The lawfulness of U.S. targeted killing operations outside Afghanistan
Host item entries:
Studies in conflict & terrorism, Vol. 38, issue 11, 2015, p. 899-918
Jeffrey Scott Bachman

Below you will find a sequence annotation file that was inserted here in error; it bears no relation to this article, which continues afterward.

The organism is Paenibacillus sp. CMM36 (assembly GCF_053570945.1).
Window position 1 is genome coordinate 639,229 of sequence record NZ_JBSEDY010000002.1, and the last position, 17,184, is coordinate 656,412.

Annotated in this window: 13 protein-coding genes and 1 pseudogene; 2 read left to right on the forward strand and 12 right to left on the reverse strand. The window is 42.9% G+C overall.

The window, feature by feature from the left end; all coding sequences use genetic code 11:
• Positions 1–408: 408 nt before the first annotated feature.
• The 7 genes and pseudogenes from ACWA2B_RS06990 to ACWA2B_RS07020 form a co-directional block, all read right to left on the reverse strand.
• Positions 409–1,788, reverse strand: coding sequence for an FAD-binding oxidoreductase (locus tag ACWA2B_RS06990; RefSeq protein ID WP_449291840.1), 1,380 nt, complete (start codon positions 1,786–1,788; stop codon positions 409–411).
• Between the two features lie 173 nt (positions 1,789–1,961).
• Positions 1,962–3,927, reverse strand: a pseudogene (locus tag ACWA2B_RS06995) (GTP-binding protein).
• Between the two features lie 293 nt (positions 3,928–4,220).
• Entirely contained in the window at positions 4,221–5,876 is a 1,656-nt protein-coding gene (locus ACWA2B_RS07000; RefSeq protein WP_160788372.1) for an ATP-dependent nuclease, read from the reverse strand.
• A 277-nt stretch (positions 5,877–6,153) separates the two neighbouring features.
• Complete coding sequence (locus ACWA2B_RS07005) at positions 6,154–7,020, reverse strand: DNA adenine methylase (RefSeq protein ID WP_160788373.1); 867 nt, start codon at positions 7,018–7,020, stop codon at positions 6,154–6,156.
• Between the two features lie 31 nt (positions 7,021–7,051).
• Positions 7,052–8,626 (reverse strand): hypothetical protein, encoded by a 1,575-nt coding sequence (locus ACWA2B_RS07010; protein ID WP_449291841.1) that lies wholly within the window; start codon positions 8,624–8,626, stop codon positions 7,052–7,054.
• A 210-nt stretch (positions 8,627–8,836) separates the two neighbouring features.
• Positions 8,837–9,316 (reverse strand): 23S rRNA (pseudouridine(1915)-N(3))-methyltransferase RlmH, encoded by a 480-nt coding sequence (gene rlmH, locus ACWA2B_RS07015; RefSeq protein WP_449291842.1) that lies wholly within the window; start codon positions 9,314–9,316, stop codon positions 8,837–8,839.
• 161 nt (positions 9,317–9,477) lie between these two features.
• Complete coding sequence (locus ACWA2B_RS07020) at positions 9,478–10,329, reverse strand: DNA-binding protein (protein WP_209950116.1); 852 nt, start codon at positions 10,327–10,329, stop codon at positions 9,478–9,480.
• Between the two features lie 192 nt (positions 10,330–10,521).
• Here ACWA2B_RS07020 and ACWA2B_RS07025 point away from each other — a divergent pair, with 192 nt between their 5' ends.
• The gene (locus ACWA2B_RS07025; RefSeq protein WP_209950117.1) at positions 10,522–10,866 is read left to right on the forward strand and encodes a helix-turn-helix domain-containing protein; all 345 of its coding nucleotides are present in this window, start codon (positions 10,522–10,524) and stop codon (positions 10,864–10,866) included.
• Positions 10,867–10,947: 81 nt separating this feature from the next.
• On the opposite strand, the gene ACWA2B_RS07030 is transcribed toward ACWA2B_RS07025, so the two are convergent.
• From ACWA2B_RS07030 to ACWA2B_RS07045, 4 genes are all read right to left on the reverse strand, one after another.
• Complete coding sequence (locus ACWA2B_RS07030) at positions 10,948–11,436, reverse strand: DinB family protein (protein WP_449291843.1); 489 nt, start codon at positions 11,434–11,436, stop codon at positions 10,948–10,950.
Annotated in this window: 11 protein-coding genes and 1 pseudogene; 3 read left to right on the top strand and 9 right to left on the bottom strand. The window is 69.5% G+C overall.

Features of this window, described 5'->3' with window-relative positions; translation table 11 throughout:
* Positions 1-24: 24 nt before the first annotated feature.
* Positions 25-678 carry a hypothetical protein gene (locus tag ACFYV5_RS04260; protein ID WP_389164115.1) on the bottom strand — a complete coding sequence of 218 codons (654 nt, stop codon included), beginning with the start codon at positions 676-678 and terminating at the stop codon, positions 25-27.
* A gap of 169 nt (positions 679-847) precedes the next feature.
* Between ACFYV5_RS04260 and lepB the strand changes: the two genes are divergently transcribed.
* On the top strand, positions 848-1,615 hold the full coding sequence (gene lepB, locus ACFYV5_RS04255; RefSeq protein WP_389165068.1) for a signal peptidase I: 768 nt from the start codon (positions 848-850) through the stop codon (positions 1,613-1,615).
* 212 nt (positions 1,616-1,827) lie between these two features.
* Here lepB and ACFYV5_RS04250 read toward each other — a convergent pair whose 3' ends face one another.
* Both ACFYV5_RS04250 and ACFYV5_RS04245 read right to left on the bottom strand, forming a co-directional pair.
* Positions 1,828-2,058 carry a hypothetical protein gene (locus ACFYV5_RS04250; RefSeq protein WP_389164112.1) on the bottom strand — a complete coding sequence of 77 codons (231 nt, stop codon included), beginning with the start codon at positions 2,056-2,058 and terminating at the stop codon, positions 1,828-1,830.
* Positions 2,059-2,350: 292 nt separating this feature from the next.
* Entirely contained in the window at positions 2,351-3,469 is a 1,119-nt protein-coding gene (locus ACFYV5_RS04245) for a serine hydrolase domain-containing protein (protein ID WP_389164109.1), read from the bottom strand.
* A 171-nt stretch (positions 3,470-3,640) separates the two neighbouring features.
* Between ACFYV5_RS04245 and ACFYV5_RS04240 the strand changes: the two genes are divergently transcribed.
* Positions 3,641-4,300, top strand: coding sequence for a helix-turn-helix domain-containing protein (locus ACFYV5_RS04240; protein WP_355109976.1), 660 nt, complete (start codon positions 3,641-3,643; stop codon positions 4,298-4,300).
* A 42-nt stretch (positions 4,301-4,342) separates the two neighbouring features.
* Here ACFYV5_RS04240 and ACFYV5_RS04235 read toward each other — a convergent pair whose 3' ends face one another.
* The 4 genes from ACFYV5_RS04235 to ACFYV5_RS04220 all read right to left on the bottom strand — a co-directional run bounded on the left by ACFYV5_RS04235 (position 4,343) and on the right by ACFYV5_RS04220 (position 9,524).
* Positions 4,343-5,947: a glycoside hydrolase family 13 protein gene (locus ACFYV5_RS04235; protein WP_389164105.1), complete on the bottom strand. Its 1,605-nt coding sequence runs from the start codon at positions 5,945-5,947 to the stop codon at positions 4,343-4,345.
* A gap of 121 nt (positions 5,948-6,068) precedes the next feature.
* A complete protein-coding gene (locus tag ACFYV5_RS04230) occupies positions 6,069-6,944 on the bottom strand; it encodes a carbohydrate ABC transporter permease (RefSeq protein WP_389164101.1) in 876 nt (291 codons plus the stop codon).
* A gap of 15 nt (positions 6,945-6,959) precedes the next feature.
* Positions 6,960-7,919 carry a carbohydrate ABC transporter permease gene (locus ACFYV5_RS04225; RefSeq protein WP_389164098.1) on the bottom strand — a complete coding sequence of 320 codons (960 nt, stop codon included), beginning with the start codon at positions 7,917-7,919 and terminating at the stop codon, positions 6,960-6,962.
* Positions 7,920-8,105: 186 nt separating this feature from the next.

Targeted killing operations conducted outside Afghanistan have prompted debate regarding their lawfulness. For opponents of targeted killing operations, the debate tends to center on the number of civilians killed. Proponents respond by questioning the credibility and validity of the methods employed to determine the number of civilian casualties. This debate is important, but it also obscures the fact that the lawfulness of targeting killings is not determined by whether civilians were killed alone, while also lending legitimacy to unsubstantiated claims that the United States is engaged in an armed conflict with Al Qaeda and “associated forces.” This article classifies the hostilities in Pakistan, Yemen, and Somalia. It then applies the applicable body of law to targeted killing operations in each of these respective states based on how the hostilities were classified.